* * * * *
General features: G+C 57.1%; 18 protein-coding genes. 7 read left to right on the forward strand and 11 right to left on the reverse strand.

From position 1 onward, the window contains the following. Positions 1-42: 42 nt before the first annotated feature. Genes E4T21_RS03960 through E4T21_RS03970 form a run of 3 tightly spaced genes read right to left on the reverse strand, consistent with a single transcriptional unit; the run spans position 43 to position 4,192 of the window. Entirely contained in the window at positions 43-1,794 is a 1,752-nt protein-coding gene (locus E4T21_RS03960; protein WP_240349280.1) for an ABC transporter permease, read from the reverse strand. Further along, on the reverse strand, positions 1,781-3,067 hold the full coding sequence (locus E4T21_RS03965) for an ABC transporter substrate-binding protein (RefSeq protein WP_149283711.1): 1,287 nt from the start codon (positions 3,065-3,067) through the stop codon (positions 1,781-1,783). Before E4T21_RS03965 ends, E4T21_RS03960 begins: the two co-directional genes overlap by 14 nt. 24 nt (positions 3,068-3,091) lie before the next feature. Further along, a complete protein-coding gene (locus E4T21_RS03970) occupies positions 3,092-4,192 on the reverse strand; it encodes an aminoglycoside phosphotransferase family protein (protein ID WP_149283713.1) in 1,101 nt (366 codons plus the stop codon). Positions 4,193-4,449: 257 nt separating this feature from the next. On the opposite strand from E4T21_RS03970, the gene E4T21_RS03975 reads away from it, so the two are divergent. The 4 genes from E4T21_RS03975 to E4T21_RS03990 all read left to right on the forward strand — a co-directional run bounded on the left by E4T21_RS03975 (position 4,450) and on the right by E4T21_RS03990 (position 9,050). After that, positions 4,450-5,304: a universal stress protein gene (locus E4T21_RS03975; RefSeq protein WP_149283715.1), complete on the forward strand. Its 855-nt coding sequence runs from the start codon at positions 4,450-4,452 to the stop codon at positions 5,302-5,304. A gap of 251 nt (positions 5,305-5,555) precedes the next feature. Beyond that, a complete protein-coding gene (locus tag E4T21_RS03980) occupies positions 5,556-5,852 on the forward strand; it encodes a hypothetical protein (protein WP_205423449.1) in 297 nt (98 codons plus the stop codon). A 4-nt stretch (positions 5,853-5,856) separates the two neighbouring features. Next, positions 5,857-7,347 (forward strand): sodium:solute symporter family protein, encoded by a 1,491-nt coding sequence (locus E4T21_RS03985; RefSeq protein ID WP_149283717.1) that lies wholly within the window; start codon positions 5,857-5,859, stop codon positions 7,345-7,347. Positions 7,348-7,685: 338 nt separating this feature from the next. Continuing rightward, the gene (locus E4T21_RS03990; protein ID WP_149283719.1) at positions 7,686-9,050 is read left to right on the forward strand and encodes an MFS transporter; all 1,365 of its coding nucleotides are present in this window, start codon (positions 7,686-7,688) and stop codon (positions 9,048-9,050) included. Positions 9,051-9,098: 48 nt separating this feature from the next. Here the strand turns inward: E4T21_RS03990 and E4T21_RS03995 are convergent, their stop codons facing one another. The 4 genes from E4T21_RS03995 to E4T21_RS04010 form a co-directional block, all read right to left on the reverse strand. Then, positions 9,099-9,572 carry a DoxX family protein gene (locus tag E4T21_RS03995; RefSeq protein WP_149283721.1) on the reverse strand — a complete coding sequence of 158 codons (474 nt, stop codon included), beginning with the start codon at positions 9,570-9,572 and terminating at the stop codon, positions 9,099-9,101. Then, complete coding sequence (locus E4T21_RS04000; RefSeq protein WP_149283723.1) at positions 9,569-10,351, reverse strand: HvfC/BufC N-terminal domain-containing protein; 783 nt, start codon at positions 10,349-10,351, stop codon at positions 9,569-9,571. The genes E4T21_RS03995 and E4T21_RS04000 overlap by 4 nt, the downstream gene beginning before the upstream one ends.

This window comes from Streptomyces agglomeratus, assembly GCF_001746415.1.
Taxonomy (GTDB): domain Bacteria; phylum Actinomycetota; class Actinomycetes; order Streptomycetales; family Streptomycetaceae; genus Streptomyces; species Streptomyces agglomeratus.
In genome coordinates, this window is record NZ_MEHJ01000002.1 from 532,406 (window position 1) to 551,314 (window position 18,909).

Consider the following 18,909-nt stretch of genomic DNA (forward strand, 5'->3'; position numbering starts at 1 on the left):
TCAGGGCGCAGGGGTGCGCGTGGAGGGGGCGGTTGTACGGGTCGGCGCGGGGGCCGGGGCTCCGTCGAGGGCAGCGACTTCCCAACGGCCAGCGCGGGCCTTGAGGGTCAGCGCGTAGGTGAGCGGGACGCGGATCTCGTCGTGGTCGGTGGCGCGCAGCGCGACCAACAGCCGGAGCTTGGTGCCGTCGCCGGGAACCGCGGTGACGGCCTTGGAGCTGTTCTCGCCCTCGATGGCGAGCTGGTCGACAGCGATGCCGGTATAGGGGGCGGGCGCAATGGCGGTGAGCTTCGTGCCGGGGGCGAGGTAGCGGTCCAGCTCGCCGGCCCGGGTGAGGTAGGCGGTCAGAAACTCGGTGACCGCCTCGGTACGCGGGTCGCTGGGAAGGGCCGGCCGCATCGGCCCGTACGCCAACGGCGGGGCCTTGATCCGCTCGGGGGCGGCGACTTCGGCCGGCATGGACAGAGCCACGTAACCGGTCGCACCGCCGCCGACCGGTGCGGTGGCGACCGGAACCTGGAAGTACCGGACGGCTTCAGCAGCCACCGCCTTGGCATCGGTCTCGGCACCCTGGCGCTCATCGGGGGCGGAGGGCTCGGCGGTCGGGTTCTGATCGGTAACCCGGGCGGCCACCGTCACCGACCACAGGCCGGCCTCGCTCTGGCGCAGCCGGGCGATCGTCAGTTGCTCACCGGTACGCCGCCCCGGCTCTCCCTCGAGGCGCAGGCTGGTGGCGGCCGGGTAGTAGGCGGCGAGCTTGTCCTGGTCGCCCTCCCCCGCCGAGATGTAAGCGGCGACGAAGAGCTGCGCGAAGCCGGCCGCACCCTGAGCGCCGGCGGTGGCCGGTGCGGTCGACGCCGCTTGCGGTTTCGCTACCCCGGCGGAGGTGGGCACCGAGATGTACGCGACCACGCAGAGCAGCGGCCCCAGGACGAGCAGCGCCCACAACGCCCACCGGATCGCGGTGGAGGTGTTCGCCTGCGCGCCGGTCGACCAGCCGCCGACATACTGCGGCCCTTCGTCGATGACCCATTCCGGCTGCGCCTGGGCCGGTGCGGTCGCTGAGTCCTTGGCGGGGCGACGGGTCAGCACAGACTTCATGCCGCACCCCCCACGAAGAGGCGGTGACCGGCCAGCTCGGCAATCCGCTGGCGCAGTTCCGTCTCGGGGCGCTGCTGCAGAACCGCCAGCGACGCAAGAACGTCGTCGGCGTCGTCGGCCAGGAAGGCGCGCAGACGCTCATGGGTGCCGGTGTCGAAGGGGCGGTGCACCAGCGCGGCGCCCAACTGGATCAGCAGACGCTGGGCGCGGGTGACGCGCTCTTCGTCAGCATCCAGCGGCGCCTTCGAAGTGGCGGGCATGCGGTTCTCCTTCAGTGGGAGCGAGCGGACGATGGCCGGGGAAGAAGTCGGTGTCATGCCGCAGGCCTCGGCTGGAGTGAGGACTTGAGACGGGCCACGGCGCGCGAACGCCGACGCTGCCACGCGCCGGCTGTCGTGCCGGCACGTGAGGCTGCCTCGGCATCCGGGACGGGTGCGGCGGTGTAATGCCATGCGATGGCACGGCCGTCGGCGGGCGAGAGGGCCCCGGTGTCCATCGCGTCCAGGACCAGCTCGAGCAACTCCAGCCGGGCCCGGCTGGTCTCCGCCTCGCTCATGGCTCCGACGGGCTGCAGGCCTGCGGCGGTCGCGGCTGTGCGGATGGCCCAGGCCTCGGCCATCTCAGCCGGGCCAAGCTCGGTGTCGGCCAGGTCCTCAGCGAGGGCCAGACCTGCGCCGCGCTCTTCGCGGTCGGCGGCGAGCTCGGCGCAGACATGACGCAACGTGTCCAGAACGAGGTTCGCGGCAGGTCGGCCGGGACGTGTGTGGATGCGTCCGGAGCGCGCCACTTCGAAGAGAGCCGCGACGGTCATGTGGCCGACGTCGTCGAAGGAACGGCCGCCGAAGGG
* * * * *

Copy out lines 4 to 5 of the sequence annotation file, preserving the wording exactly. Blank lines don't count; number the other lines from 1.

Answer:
Taxonomy (GTDB): domain Bacteria; phylum Actinomycetota; class Actinomycetes; order Streptomycetales; family Streptomycetaceae; genus Streptomyces; species Streptomyces agglomeratus.
In genome coordinates, this window is record NZ_MEHJ01000002.1 from 532,406 (window position 1) to 551,314 (window position 18,909).